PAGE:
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Modelling Gasoline Demand in Ghana: A Structural Time Series Approach

Author

Listed:
  • Ishmael Ackah

    (Department of Economics, Portsmouth Business School, University of Portsmouth, UK.)

  • Frank Adu

    (Department of Economics, KNUST, Ghana.)

Abstract

Concerns about the role of energy consumption in global warming have led to policy designs that seek to reduce fossil fuel consumption or find a less polluting alternative especiallyfor the transport sector. This study seeks to estimate the elasticities of price, income, education and technology on transport gasoline demand sector inGhana. The Structural Time Series Model reports a short-run price and income elasticities of -0.0088 and 0.713. Total factor productivity is -0.408 whilstthe elasticity for education is 2.33. In the long run, the reported price and income elasticities are -0.065 and 5.129 respectively. The long run elasticityfor productivity is -2.935. The study recommends that in order to enhanceefficiency in gasoline consumption in the transport sector, there should beinvestment in productivity.

Suggested Citation

  • Ishmael Ackah & Frank Adu, 2014. "Modelling Gasoline Demand in Ghana: A Structural Time Series Approach," International Journal of Energy Economics and Policy, Econjournals, vol. 4(1), pages 76-82.
  • Handle: RePEc:eco:journ2:2014-01-8
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    Citations

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    Cited by:

    1. Aliyu Barde Abdullahi, 2014. "Modeling Petroleum Product Demand in Nigeria Using Structural Time Series Model (STSM) Approach," International Journal of Energy Economics and Policy, Econjournals, vol. 4(3), pages 427-441.
    2. Kwakwa, Paul Adjei, 2014. "Energy-growth nexus and energy demand in Ghana: A review of empirical studies," MPRA Paper 54971, University Library of Munich, Germany, revised 01 Apr 2014.
    3. Tehreem Fatima & Enjun Xia & Muhammad Ahad, 2019. "Oil demand forecasting for China: a fresh evidence from structural time series analysis," Environment, Development and Sustainability: A Multidisciplinary Approach to the Theory and Practice of Sustainable Development, Springer, vol. 21(3), pages 1205-1224, June.
    4. Jeyhun I. Mikayilov & Shahriyar Mukhtarov & Jeyhun Mammadov, 2020. "Gasoline Demand Elasticities at the Backdrop of Lower Oil Prices: Fuel-Subsidizing Country Case," Energies, MDPI, Open Access Journal, vol. 13(24), pages 1-18, December.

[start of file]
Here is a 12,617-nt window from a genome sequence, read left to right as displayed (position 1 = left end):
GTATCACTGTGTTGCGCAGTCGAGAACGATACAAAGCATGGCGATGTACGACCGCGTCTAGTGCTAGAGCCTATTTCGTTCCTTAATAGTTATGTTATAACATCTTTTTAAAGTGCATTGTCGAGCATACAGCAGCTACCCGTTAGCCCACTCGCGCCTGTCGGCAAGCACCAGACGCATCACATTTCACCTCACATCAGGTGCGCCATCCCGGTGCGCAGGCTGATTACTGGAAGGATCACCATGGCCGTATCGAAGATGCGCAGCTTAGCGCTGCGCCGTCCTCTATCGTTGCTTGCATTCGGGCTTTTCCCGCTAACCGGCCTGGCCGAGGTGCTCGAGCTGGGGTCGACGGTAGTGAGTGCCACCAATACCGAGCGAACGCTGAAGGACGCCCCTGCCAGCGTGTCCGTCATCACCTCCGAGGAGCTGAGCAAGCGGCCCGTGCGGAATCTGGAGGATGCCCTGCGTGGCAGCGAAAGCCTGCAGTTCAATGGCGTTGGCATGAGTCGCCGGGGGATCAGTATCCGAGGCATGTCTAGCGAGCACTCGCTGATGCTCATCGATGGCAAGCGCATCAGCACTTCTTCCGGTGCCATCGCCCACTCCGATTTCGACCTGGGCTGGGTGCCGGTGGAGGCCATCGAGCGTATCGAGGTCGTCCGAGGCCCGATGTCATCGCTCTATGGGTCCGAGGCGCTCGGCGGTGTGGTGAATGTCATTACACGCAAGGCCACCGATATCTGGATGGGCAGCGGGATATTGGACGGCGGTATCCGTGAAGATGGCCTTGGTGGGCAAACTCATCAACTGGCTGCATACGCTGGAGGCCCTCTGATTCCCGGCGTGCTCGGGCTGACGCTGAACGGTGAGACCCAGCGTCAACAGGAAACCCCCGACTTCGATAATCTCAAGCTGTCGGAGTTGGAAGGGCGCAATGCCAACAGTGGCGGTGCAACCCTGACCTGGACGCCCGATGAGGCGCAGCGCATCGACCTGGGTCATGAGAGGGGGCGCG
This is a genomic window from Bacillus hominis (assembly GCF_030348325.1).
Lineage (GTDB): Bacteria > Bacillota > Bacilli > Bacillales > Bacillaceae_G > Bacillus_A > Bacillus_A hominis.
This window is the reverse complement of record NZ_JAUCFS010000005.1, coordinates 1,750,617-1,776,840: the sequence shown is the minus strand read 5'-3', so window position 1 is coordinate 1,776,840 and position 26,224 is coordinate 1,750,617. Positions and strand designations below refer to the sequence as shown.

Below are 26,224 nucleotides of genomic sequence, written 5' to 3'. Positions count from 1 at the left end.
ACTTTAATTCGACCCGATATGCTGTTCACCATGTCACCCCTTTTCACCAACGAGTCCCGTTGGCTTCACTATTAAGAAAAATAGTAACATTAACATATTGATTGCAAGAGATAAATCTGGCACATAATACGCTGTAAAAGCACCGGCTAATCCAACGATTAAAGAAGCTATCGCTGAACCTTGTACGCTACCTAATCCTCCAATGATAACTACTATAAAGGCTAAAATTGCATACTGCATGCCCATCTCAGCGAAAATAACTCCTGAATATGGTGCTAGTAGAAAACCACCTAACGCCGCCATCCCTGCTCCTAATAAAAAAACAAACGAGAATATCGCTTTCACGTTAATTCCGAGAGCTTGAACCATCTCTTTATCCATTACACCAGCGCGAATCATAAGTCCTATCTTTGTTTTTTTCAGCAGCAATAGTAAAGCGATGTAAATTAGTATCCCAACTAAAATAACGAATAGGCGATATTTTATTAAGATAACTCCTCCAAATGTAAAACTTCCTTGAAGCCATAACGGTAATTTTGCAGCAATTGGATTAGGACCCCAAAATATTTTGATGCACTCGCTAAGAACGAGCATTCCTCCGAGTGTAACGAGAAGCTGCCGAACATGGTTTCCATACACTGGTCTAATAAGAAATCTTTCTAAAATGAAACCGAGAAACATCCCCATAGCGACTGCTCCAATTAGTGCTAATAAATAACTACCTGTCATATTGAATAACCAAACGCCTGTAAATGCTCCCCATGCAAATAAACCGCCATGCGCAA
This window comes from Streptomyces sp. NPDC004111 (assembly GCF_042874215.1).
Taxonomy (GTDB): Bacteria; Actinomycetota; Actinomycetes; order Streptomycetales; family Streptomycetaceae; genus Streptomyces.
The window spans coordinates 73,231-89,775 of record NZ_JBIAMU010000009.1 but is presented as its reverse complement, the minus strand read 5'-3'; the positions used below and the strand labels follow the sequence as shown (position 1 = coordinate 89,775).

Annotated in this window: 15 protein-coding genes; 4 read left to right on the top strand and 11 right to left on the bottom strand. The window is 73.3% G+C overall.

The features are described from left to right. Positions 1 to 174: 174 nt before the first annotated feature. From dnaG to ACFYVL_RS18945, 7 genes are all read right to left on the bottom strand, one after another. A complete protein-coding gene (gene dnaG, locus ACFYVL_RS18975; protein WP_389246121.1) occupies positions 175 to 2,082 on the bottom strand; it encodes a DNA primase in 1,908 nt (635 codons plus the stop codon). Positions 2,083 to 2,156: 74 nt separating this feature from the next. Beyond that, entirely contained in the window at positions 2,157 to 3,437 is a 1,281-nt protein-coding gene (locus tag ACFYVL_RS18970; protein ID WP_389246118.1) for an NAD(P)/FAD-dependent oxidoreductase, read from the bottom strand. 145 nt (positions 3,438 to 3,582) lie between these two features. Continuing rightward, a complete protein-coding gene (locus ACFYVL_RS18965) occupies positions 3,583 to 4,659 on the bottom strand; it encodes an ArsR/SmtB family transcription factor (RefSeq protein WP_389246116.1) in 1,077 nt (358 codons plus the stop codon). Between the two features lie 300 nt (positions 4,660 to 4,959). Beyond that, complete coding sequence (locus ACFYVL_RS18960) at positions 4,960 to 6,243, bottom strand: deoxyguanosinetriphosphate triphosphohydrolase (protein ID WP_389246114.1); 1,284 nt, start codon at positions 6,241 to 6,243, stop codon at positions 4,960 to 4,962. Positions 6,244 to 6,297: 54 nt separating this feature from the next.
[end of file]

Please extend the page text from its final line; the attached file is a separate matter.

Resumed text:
5. Adom, Philip Kofi & Amakye, Kwaku & Barnor, Charles & Quartey, George & Bekoe, William, 2016. "Shift in demand elasticities, road energy forecast and the persistence profile of shocks," Economic Modelling, Elsevier, vol. 55(C), pages 189-206.
    6. Ishmael Ackah & Frank Adu & Richard Opoku Takyi, 2014. "On The Demand Dynamics of Electricity in Ghana: Do Exogenous Non-Economic Variables Count?," International Journal of Energy Economics and Policy, Econjournals, vol. 4(2), pages 149-153.
    7. Siti Indati Mustapa & Hussain Ali Bekhet, 2015. "Investigating Factors Affecting CO2 Emissions in Malaysian Road Transport Sector," International Journal of Energy Economics and Policy, Econjournals, vol. 5(4), pages 1073-1083.
    8. Ackah, Ishmael & Appiah-Adu, Kwaku & Ahunu, Linda, 2015. "What Factors Drive Energy Consumption in Ghana?," MPRA Paper 66095, University Library of Munich, Germany.
    9. Atalla, Tarek N. & Gasim, Anwar A. & Hunt, Lester C., 2018. "Gasoline demand, pricing policy, and social welfare in Saudi Arabia: A quantitative analysis," Energy Policy, Elsevier, vol. 114(C), pages 123-133.
    10. Ishmael Ackah & Mcomari Asomani, 2015. "Empirical Analysis of Renewable Energy Demand in Ghana with Autometrics," International Journal of Energy Economics and Policy, Econjournals, vol. 5(3), pages 754-758.

    More about this item

    Keywords

    Total Factor Productivity (TFP); Gasoline Demand;

    JEL classification:

    • Q31 - Agricultural and Natural Resource Economics; Environmental and Ecological Economics - - Nonrenewable Resources and Conservation - - - Demand and Supply; Prices
    • Q32 - Agricultural and Natural Resource Economics; Environmental and Ecological Economics - - Nonrenewable Resources and Conservation - - - Exhaustible Resources and Economic Development
    • Q43 - Agricultural and Natural Resource Economics; Environmental and Ecological Economics - - Energy - - - Energy and the Macroeconomy

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